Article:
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I currently have a shared folder with 2 other (not very technical) people where they like to drop interesting articles (usually .pdf) and also keep ONE text file called randomIdeas where they add text with whatever pops into their minds.

Problem is someone adds to the top, the other to the bottom, adds things in the middle, etc. I hate re-reading the entire file every time to see what has changed since I'm so used to reviewing changesets... I need some help coming up with a strategy to version these files (I don't like dropbox 'versioning') with mercurial so I can see changesets really quickly.

I figured I can set up a repository for these files along with a cron job that runs once a day and detects if there are changes. If there are it would commit a new changeset. That way I can easily review the changeset to see what has changed. The only issue is I don't want either party to be aware of what is going on. I don't want them to see a .hg folder, or have that folder syncing with them, etc because it might confuse them.

Any help on how can I accomplish this would be greatly appreciated.

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I'm not sure I see what role the mercurial repository is really going to play. It looks like it will just be serving to calculate a diff, without any other real role in the dropbox folder proper. Does it really need to be in the same dropbox folder? –  Michael J. Barber May 25 '11 at 13:47
I don't know, does it? But you're right I just want to be able to continuously diff the contents of the dropbox shared folder. How else can I accomplish this? –  Diego May 25 '11 at 13:50

2 Answers 2

up vote 1 down vote accepted

Here are some variations and ideas you might consider:

If they use Windows Explorer and don't have it configured to display hidden files and folders, you could mark the .hg folder with the Hidden attribute.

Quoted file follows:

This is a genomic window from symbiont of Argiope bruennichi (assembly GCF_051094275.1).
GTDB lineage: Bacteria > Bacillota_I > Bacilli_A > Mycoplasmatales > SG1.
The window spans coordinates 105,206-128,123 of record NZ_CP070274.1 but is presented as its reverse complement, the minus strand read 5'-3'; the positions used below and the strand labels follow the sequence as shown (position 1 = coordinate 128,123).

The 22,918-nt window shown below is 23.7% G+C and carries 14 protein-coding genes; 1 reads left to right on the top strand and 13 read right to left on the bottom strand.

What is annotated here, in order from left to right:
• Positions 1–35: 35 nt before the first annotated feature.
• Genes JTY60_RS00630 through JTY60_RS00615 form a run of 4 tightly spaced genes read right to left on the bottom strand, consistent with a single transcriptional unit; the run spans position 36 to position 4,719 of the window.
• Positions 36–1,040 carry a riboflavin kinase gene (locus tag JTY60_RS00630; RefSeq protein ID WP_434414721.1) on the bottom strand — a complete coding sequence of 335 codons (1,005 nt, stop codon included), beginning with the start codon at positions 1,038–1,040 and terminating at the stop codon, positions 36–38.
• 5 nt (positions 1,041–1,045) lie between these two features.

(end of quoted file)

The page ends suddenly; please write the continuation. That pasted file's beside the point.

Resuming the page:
You could make the repository at a higher level so that the .hg folder is in a parent directory rather than the same directory as these files.

You could set up a job on your computer to pull from the shared repository often enough to ensure you have a backup. Won't work if they delete .hg at the same time they make changes.

If I were really concerned about them deleting .hg, I would make a job on my machine to frequently re-write a text-file list of new files in the shared directory (or copy new files - depends on total size and backup plans) and copy randomIdeas.txt from the shared directory to a local directory set up as a repository, and commit there. That way you have complete control over the repository and for each commit you see what articles/files were added to the folder and what changes were made to randomIdeas.txt.

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The idea of keeping multiple copies of the files on separate folders is something I'd like to avoid. The entire concept of a dropbox shared folder seems to be so you don't have to do something like that –  Diego May 25 '11 at 13:51
You only want the diff. That local repo does that and is just 1 backup (not multiple copies, just 1). The other way is to make the shared folder the repo, and good luck to you if something happens to it and you don't have a backup. The only way to diff is to have the previous version of the contents in some way. –  Joel B Fant May 25 '11 at 14:17
Thinking a bit more, all you really need is a list of new files and a diff of the randomIdeas.txt... –  Joel B Fant May 25 '11 at 19:20
+1 for the last solution (copy files from dropbox to local repo and track changes there) –  Oben Sonne May 25 '11 at 19:26

If you want to use SVN and use Windows, then there's an opensource project I support: http://code.google.com/p/iqbox-svn/

It's in VB.NET Express (free) and you can customize it with some simple VB.NET modifications if needed.

Basically, it's a real-time sync that uses SVN. SVN will automatically merge the text files, unless there are conflicts. You'd need to manage the conflicts manually. But for basic "dropping in" of files that should work fine.

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